What is Humility?

What is Humility?

 
Humility is a word we mention a lot, but it seldom gets defined. One viable definition is this: “Agreeing with God.” In fact, this is what the Greek word translated “confess” means. And the word translated “virtue” in 2 Peter 1:5 also has the idea of agreeing with God.
Pride is the opposite–thinking that we know what is right, choosing to define good and evil ourselves. This is what Adam did in eating the forbidden fruit: he thought he knew better.
Humility is abandoning that self-centered thinking to embrace God’s opinion about everything. In fact, that is what it means to fear God: caring very deeply what He thinks, standing in awe of His wisdom, knowledge and power so much that we obey Him whether we feel like it or not, fearing the consequences of disobeying Him.
The one time Moses failed in his humility was when he reacted as he wanted: instead of speaking to the rock to get water, in anger he struck it, thereby stealing honor from God.
Most of us would like to be humble, but If we are honest, we only selectively agree with what God has to say. The rest of the time we elevate our intellect and emotions above His Word. For instance, how often have I gone ahead and said something negative even after the Spirit has warned me not to! I decide that giving a zinger to someone is more important than obeying God–and thereby steal honor from Him.
There is a point of humility where every single person misses the mark: what we think of ourselves. A finer focus of the definition of humility is this: “seeing ourselves as God sees us, both in our depravity and in our holiness.” Like the tree in this picture, we were born crooked, growing along the ground (our depravity); but then when we came came to Christ, he straightened us out and we can grow straight up (the holiness He gives us).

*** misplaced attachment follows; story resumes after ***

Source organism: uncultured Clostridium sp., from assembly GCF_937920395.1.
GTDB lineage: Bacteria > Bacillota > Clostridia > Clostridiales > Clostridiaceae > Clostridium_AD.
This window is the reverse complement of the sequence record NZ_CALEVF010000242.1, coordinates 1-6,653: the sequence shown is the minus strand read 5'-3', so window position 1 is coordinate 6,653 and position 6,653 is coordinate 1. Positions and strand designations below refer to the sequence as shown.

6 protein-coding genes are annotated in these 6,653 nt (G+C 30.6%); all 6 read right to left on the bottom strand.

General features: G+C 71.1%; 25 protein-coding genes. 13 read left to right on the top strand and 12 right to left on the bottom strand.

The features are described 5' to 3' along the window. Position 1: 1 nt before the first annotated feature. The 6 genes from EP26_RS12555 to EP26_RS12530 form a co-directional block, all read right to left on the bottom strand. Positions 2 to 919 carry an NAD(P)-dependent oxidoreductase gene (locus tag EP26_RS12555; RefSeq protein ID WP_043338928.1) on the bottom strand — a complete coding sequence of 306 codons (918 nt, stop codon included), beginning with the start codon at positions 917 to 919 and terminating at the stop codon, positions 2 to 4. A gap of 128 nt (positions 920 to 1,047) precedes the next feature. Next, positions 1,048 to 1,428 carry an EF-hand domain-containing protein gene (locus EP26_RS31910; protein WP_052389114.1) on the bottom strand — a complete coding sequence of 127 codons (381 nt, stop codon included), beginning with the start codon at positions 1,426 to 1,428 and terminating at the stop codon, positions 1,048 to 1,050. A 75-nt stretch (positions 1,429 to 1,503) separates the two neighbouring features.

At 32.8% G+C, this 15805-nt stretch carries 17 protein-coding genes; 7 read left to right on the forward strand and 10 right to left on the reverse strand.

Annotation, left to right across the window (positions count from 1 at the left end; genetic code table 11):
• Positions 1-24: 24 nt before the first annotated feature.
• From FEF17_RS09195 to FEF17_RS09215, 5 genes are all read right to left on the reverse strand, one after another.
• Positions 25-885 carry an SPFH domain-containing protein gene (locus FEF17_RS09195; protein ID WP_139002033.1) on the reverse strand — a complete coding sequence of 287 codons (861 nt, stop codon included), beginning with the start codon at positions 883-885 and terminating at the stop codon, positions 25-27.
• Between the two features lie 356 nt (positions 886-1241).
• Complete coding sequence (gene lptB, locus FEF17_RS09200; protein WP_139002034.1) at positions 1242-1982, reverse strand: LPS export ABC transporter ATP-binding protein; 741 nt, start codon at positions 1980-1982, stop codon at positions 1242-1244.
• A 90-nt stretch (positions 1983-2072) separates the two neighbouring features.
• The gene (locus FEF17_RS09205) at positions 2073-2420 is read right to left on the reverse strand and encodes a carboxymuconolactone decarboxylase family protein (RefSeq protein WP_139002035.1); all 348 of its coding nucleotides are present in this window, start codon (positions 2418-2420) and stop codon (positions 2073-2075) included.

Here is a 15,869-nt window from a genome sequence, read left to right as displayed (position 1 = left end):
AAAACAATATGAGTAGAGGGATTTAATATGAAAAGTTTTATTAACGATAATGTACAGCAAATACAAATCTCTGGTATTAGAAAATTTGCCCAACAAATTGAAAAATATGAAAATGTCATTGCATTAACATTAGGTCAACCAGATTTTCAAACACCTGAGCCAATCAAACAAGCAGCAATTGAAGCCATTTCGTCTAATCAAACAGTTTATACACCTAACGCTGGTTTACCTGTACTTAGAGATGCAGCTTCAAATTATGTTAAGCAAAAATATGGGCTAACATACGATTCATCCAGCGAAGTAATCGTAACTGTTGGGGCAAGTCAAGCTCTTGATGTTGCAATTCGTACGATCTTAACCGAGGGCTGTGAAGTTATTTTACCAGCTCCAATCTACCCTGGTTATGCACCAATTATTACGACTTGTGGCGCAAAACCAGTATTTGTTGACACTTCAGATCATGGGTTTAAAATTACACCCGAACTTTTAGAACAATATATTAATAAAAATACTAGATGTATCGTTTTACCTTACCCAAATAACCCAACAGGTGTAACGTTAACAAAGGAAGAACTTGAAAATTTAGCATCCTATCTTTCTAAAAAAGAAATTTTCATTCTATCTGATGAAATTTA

Those of us who are proud or self-sufficient or self-absorbed, tend to focus on what a good person we are, missing the truth that we have an old nature where we are worthy only of condemnation, rejection, punishment and death.
On the other hand, many of us are dissatisfied with our performance, looks, possessions and position. We focus on our lacks, our failures and negatives, envying those who have more. We are down on ourselves, disappointed in ourselves and talk frequently about what we “should do,” because, in our opinion, we never do enough. We don’t pray enough, read the Word enough, witness enough.
But how does God look at us? He acknowledges the fact that by nature we are depraved, evil and worthy only of condemnation. But He then focuses fully on the fact that we, as born-again believers, are created in His image, chosen before the foundation of the world, fully forgiven, completely cleansed, and joyfully adopted into His family, into His Kingdom, and into His plan.
He loves us richly, deeply, unconditionally and eternally. He delights in us, rejoices in us, sings over us and cherishes us. If we are humble, we will agree with God about both our old nature depravity and our holiness in Him. Then we will focus primarily on how He forgives us, accepts us and loves us–and do the same to ourselves!
When we begin to understand how much we are loved, there will be a transformation in us, as we “know this love that surpasses knowledge so that [we] may be filled to the measure of all the fullness of God” (Eph. 3:19). And part of this fullness is viewing ourselves as He does. That is being humble!
So let us repent of our dissatisfaction with ourselves, repent of our focus on performance, possessions and looks, and instead, as a result of Christ’s sacrifice, forgive, accept and love ourselves as God loves us. The resulting fullness of God will lead to a life of greater obedience (loving our neighbor as we love ourselves), holiness, humility and honor for God.
 
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